As word filtered through that Robert Plant’s sessions with Alison Krauss for the follow-up to 2007’s multi-million seller Raising Sand ended abruptly, a question mark hung over what the erstwhile Led Zeppelin frontman would do next. As it transpires, his new album Band Of Joy is still rich with the atmospheric Americana of its predecessor, but with a few notable tweaks.
The chemistry might not have been right for a seconding outing with Krauss, but Patty Griffin steps into the female vocal foil shoes with style, although her contributions are restricted largely to back-up harmonies, as opposed to being a full-on duet partner. However, the key collaborator here is Buddy Miller, who takes over from T Bone Burnett as producer, and is the lynchpin of the studio sessioneers (also named Band Of Joy, after one of Plant’s earliest groups).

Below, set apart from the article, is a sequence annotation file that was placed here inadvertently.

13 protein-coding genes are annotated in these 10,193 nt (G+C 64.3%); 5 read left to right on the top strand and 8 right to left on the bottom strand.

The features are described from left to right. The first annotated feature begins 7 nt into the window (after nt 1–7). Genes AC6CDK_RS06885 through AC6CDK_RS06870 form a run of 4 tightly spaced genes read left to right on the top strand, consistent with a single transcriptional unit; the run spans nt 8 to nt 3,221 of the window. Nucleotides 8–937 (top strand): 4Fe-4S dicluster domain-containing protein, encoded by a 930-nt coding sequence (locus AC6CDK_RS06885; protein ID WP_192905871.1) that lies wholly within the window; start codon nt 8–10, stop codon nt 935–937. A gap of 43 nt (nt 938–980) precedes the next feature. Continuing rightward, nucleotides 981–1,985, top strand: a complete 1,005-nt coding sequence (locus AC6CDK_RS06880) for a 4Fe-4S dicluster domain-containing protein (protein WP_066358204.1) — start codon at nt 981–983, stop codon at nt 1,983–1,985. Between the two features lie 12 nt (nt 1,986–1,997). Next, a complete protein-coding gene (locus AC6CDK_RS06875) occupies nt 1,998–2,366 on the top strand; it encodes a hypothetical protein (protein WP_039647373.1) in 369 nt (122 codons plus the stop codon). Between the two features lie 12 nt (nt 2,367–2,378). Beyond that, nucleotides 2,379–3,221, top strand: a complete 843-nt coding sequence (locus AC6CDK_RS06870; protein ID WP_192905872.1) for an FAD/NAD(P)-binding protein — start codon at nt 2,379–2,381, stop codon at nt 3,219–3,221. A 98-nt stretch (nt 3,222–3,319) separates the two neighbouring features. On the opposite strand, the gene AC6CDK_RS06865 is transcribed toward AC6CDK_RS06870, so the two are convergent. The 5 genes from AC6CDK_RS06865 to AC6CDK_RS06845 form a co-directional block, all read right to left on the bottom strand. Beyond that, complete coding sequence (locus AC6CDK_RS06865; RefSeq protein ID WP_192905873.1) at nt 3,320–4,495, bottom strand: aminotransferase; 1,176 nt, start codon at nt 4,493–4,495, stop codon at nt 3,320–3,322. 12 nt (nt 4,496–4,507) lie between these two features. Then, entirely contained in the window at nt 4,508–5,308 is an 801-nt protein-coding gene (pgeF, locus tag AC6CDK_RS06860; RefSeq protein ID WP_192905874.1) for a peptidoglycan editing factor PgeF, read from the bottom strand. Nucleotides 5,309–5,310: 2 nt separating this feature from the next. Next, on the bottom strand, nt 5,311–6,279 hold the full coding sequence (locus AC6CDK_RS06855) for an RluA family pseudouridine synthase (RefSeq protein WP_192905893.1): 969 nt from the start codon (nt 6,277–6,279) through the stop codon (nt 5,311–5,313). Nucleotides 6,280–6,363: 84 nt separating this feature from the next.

Recorded at Woodland, the Nashville studio now owned by Gillian Welch and Dave Rawlings, and with a heritage that made it a favourite among veteran country stars such as Chet Atkins and Glen Campbell, the location would appear to have been integral to Plant soaking up over a century of American music. Plant seems to have set out to deliver an evocative history lesson in the form of some mesmerising tunes whose impact is heightened with each play.